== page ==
The Crooked Lake Review

Fall 2001

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About the Fall 2001 Issue

Note from the Editors

Roland Bentley introduces this issue and himself with a tribute to his first teacher, Lizzie Burns Stewart, in reminiscences about actual schoolday life. Roland is the fifth generation of his family to live on the property purchased by Thomas Barr on Beartown Road. Some people think the spelling of Beartown changed through pronunciation from Barrtown. Roland is retired from the School of Music of Ithaca College.

Sweet Bitterness, David Minor's story of Asa T. Soule's tireless promotion of Doyle's Hop Bitters with a baseball club and park and then a grand rowing race on Lake Chautauqua, is in this issue. David's regular contribution of his NYS/NYC Timeline with the years 1815 and 1816 also appears in this issue. David lives in Pittsford.

Chapter eight, The Final Year, from A Biography of John Magee by Gary Emerson includes several statements made by Magee as a delegate to the 1867 New York State Constitutional Convention expressing views on voting qualifications and on trade with Canada. They reveal Magee's political philosophy. Gary Emerson lives in Odessa.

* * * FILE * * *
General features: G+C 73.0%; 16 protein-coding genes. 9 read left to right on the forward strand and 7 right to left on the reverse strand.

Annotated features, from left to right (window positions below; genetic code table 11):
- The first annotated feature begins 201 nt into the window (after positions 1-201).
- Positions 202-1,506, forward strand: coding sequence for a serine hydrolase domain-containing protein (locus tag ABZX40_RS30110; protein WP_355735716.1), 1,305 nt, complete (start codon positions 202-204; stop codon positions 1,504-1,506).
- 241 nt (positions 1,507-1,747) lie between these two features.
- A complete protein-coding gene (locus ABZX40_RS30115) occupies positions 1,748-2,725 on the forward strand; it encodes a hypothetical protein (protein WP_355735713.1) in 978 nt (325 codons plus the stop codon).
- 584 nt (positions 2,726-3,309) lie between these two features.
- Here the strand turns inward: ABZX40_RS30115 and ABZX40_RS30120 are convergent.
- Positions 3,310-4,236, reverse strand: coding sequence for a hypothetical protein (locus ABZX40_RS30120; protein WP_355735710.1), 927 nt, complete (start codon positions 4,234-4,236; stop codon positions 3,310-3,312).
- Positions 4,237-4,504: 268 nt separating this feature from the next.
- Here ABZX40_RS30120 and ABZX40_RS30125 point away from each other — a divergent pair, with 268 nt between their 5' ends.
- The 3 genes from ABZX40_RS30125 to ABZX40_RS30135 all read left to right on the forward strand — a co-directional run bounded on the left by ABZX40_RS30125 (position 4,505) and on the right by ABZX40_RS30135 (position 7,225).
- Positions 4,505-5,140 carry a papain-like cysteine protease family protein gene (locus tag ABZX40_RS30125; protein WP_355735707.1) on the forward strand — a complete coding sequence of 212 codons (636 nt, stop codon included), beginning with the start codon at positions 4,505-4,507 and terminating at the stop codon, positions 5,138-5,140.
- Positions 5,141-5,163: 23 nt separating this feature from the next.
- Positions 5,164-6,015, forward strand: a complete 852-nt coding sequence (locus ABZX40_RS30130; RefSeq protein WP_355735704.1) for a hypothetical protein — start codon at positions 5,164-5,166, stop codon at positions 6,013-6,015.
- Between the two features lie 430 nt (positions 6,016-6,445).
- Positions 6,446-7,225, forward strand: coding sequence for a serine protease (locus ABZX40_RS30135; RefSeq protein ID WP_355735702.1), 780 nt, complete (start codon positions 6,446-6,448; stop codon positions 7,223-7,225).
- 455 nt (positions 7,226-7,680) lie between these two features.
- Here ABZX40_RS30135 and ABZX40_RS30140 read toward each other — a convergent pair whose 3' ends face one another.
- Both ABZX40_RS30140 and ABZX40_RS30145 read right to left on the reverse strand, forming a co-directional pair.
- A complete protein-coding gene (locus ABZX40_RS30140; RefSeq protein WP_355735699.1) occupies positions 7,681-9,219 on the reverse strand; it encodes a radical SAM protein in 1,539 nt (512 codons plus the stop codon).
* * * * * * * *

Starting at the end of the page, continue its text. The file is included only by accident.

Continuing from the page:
Read Gerard Muhl's story of the railcar ferry service between Rochester and Cobourg, Canada, that began in 1907 with the launching of the ship Ontario No. 1. Passenger service started in 1909 and a second ferry, Ontario No. 2, was added in 1915. The ferries were in operation until 1950. Gerry Muhl's article on the circulation of foreign coins in the United States was in issue 119.

In another Backward Glance piece Richard Palmer writes of the general store, the center of supply and trade, and community in rural America from the early 1800s until the 1940s. Dick includes an 1817 news item on early storekeeper, John Meeker, who owned many stores and a large farm.

Another selection by Robert Koch from Orsamus Turner's History of the Holland Purchase begins on page 22. Bob Koch lives in Pittsford. His varied cultural broadcasts may be heard on WXXI-FM several times each week.

The first of a two-part report by Grace Mary Shults Fox on the rural school districts of the Town of Avoca from their beginning to the time of consolidation is in this issue. Mrs. Fox attended a one-room school and taught school from 1945 to 1980. She has been the Town of Avoca Historian since 1985 and has written books about Avoca history: The Sweet Vale of Avoca, A Bicentennial Tour of Historic Avoca, and Bus Accident Memorial, December 14, 1943. She lives with her husband on the farm that has been in her family since 1840.

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